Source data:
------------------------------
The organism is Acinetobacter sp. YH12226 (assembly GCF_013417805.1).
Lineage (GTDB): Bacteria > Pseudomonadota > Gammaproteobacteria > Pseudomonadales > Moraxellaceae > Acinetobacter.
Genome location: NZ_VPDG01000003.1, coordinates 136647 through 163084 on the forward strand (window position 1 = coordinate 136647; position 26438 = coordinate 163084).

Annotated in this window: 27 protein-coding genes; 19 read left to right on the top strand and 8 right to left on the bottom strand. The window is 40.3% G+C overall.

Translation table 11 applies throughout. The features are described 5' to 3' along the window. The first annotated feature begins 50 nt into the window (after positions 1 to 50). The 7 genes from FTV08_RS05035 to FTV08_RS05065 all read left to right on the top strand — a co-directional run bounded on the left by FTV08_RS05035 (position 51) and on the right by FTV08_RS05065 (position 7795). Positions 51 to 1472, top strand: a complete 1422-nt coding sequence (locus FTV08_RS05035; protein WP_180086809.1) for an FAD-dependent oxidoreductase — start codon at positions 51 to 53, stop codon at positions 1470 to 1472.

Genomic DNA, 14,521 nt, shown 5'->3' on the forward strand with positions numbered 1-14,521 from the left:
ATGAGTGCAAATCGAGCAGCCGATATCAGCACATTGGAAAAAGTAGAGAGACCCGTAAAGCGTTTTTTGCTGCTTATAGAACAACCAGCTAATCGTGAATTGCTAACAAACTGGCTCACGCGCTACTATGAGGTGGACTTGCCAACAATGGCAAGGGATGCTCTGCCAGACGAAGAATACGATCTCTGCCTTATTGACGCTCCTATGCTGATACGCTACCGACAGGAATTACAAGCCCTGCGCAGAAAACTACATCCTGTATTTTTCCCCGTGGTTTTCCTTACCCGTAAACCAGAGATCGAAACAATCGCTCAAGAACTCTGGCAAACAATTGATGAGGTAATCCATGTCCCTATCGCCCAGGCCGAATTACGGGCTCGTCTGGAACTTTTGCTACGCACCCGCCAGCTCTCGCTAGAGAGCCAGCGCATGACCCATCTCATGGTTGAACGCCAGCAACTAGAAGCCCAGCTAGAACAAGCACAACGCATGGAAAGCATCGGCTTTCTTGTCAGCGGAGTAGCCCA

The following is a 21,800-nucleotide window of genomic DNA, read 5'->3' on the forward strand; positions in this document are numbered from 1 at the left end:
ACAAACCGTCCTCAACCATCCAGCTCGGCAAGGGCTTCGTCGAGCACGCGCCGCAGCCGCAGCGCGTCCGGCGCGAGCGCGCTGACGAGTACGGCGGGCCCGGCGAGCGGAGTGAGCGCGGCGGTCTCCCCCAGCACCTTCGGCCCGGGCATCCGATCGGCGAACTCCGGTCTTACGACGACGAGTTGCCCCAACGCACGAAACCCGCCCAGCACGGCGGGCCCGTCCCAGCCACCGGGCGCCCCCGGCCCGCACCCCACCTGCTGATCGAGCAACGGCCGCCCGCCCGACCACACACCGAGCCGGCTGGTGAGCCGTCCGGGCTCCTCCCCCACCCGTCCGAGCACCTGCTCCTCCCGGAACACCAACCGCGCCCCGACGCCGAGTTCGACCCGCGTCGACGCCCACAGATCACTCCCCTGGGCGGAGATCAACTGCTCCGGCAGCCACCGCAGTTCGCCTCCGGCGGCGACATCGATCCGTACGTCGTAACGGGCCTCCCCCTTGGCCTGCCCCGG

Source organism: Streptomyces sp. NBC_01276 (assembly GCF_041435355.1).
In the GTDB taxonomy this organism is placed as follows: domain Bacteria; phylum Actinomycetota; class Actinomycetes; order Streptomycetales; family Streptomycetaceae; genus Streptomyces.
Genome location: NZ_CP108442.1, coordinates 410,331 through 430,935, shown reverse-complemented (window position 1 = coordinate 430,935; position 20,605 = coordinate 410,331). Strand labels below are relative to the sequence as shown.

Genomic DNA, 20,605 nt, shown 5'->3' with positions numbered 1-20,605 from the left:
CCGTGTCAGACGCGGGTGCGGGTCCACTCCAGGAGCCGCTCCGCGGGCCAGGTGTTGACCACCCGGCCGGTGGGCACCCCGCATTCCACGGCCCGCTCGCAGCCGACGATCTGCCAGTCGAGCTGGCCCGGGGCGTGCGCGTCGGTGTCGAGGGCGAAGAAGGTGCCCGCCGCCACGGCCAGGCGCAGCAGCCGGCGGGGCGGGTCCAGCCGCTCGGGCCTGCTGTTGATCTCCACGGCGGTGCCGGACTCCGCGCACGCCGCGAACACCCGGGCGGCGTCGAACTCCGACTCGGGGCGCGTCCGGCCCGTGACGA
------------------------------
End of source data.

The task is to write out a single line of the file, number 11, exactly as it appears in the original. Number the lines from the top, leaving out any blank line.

In the GTDB taxonomy this organism is placed as follows: domain Bacteria; phylum Actinomycetota; class Actinomycetes; order Streptomycetales; family Streptomycetaceae; genus Streptomyces.